|John Graves helps run the pitch clock for the Oklahoma City Dodgers. Photo is of New Britain Stadium, with the pitch clock visible. (Greatest 21 Days)|
Part 3: So Different
The difference, he recalled, could be one of his mood or just how he was pitching at the time.
"Most of the time, thinking back, if I worked slow, I was really working on something mechanically or something that was going on that I really needed to work on," Graves recalled recently to The Greatest 21 Days.
"But when I worked fast," Graves, who played two seasons as a pro, said, "it was because I was really in a rhythm."
Hitters, of course, then try to break up that rhythm by stepping out of the batters box, Graves noted.
Beginning in 2015, at least at AA and AAA, pitchers and hitters have both had to work fast. In Oklahoma City, that's been at least partly because of Graves.
When the minors instituted the 20-second pitch clock in 2015, Graves found himself with an offer any baseball fan would accept.
|Oklahoma City's Chickasaw Bricktown Ballpark in 2013. (Wikipedia-Holt9359)|
"It's so different because baseball has always been a game that's not regulated by a clock," Graves said.
How about the job itself?
"You really have to pay attention," Graves said. "It really makes the game a little bit more interesting because you're really paying attention and it's not just a social event."
Graves' own run as a professional pitcher lasted those two seasons, both in the Rangers organization. He turned pro out of Oklahoma City University and played his first year in Butte, Mont., and his second at Gastonia, N.C.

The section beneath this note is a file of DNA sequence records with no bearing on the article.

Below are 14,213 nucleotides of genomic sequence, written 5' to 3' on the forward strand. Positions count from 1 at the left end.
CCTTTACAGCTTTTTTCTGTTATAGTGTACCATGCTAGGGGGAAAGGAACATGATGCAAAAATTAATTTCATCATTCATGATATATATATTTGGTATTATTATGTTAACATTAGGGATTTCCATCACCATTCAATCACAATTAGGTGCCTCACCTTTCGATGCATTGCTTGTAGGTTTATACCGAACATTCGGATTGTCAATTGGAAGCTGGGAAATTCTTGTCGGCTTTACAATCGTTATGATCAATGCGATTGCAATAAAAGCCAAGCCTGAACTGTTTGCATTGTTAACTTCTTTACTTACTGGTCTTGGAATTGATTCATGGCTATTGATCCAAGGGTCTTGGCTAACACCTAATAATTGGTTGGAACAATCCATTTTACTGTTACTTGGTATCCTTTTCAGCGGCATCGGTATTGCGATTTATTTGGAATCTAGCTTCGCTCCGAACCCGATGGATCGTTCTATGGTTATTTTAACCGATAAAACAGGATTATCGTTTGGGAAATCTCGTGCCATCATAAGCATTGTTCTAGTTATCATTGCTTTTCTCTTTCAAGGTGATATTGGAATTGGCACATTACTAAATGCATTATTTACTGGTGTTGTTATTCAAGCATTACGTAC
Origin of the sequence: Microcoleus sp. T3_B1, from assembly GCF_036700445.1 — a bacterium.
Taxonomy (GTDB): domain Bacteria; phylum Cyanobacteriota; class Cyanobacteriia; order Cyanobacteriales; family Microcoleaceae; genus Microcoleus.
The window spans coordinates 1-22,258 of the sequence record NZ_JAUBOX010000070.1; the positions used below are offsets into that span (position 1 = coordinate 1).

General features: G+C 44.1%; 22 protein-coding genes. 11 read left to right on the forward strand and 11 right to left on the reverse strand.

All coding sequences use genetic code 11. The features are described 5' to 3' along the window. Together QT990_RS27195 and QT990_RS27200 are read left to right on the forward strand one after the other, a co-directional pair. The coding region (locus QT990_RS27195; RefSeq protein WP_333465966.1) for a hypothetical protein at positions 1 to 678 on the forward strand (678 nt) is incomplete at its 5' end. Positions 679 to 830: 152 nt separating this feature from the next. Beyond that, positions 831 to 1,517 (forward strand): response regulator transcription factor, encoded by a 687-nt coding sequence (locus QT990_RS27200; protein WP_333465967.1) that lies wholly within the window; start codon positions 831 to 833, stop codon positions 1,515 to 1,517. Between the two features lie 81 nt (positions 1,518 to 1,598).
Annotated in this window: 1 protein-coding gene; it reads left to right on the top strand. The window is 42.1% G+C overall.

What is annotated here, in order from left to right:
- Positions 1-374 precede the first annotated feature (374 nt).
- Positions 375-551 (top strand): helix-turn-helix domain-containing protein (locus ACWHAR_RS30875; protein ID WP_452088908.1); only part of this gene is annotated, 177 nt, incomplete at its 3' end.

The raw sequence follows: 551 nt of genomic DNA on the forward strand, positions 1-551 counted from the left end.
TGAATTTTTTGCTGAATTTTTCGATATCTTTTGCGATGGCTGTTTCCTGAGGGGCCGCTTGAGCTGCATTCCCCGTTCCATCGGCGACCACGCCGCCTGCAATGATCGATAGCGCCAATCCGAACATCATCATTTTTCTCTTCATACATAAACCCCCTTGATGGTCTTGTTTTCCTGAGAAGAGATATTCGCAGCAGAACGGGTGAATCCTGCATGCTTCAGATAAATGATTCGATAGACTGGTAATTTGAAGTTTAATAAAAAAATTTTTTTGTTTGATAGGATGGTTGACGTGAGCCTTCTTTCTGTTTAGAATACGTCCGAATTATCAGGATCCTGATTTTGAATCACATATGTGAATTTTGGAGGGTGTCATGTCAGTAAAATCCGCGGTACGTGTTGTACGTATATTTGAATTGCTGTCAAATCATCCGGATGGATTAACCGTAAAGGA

He served largely as a reliever both years. He put up a 2.01 ERA his second campaign, making the league all-star team.
|Rochester's Frontier Field in 2015 with pitch clock visible behind home plate. (Greatest 21 Days)|
"I'm thinking, 'OK, I made it, I did OK.'" Graves recalled. "The next day I went through the workout - and they called me into the office. They said, 'Oh, we couldn't get to you yesterday.' I was like, 'OK, great, I worked out an extra day for no reason.'"
Maybe it was his non-traditional size - 5 feet, 10 and 210 pounds. Maybe he just didn't have the backer he needed. But, whatever the reason, his brief baseball career was over.
"It is what it is," Graves said. "I was a little shocked by it. But it's not shocking. You look at all the people that play and then don't come back.
"I always believed that if a team likes you and you're good enough to be there," Graves said later, "then they're probably going to take a chance on you."
He recalled being torn about trying out for other teams. In the end, he didn't. He decided to move on.
|A Rochester Red Wings delivers to the plate in 2015. John Graves helps run the Oklahoma City Dodgers pitch clock. (Greatest 21 Days)|
In addition to his pitch clock-running duties, he's also given baseball lessons from time to time, forgoing payment to pass on the gift he received.
Graves' son played baseball growing up. He coached his teams. His son's 23 now. He also has two daughters, age 10 and 7. They're interested in sports, just not softball. One plays soccer, the other plays volleyball. His son also has a son now, Graves' grandson.
He lives with his wife and daughters outside of Oklahoma City.
His advice to kids playing: "Play it as long as you can because it's not there forever."
"Keep playing," Graves said he tells people, "because if you're good, they're going to find you no matter where you're at."
Part 1: That Chance | Part 2: Very Interesting
Part 3: So Different
Be sure to check out Part 1: John Graves, That Chance